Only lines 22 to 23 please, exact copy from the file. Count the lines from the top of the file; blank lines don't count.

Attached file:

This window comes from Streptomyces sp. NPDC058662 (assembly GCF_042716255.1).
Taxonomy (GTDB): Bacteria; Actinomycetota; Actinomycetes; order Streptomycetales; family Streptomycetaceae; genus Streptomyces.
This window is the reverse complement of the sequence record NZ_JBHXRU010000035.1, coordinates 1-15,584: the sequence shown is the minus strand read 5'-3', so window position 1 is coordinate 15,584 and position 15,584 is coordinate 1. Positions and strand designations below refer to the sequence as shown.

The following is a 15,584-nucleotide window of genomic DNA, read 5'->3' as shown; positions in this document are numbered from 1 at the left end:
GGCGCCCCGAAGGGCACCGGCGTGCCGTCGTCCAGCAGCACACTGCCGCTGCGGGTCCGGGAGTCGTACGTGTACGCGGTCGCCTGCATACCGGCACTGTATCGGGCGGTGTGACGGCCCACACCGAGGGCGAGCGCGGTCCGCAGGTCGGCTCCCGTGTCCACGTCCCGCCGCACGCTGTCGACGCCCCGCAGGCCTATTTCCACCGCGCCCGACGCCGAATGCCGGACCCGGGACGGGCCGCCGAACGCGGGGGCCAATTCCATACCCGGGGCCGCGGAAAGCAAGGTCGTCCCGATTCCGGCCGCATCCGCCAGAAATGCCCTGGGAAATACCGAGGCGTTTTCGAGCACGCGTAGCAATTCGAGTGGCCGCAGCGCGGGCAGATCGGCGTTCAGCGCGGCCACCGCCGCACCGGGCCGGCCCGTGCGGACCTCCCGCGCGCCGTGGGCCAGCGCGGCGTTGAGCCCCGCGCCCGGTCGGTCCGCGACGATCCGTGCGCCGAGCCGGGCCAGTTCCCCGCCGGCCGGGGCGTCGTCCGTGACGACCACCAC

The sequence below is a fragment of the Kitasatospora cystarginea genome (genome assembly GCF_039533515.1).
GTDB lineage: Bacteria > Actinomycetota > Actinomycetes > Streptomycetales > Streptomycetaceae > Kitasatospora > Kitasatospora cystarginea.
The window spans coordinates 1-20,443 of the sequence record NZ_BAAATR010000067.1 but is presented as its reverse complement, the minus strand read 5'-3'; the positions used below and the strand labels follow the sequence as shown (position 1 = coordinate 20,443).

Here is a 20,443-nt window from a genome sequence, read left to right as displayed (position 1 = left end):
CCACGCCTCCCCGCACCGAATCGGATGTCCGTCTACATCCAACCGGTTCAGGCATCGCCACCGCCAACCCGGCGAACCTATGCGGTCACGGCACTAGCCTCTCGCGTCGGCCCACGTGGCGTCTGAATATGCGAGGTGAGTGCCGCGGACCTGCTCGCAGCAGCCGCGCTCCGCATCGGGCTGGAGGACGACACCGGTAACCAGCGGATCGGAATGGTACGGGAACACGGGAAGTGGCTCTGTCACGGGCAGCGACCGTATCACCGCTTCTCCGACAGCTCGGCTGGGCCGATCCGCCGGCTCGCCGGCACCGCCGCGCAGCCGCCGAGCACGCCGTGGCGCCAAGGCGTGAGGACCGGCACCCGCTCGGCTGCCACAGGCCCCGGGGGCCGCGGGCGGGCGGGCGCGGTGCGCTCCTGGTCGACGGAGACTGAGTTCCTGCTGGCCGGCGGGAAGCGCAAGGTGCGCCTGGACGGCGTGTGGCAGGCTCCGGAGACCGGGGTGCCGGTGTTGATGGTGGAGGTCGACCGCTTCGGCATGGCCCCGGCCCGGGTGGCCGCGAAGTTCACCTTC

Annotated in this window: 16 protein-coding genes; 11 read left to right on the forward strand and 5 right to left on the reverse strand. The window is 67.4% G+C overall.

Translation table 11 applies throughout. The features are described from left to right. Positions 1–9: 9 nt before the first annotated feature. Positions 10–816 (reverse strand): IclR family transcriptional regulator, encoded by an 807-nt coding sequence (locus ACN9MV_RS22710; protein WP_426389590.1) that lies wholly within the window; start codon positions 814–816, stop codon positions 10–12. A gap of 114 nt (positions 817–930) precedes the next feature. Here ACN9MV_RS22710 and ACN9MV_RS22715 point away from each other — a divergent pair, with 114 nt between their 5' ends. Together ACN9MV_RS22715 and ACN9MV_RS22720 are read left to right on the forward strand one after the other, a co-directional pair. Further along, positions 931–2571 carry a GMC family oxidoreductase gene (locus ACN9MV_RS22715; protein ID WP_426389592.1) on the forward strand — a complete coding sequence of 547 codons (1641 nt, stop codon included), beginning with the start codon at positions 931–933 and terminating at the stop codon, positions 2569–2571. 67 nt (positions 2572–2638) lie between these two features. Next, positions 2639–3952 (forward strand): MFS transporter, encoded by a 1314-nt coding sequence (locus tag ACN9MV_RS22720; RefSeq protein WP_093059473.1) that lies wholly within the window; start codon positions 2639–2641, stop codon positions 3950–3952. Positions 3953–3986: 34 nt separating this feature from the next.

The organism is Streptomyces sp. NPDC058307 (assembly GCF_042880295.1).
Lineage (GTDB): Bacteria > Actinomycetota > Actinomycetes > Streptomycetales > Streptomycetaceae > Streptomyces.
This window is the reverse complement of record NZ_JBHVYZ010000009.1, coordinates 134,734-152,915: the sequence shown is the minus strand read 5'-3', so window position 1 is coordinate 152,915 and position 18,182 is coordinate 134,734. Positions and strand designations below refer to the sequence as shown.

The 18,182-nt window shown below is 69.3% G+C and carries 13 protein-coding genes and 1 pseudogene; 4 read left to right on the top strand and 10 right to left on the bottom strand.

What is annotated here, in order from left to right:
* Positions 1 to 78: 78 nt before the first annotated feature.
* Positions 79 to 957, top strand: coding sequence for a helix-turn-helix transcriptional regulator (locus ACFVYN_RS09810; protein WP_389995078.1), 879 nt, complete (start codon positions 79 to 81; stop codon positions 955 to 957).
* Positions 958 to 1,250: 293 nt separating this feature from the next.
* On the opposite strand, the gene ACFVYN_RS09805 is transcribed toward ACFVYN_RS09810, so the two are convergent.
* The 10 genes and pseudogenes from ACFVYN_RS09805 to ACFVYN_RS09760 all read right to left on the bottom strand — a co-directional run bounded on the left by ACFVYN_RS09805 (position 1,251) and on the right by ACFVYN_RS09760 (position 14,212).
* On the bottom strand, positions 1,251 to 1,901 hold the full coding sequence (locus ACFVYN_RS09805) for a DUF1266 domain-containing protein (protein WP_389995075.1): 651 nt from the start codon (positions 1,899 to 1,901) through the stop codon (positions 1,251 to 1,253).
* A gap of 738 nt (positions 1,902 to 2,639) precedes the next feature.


* The 10 genes and pseudogenes from ACFVYN_RS09805 to ACFVYN_RS09760 all read right to left on the bottom strand — a co-directional run bounded on the left by ACFVYN_RS09805 (position 1,251) and on the right by ACFVYN_RS09760 (position 14,212).
* On the bottom strand, positions 1,251 to 1,901 hold the full coding sequence (locus ACFVYN_RS09805) for a DUF1266 domain-containing protein (protein WP_389995075.1): 651 nt from the start codon (positions 1,899 to 1,901) through the stop codon (positions 1,251 to 1,253).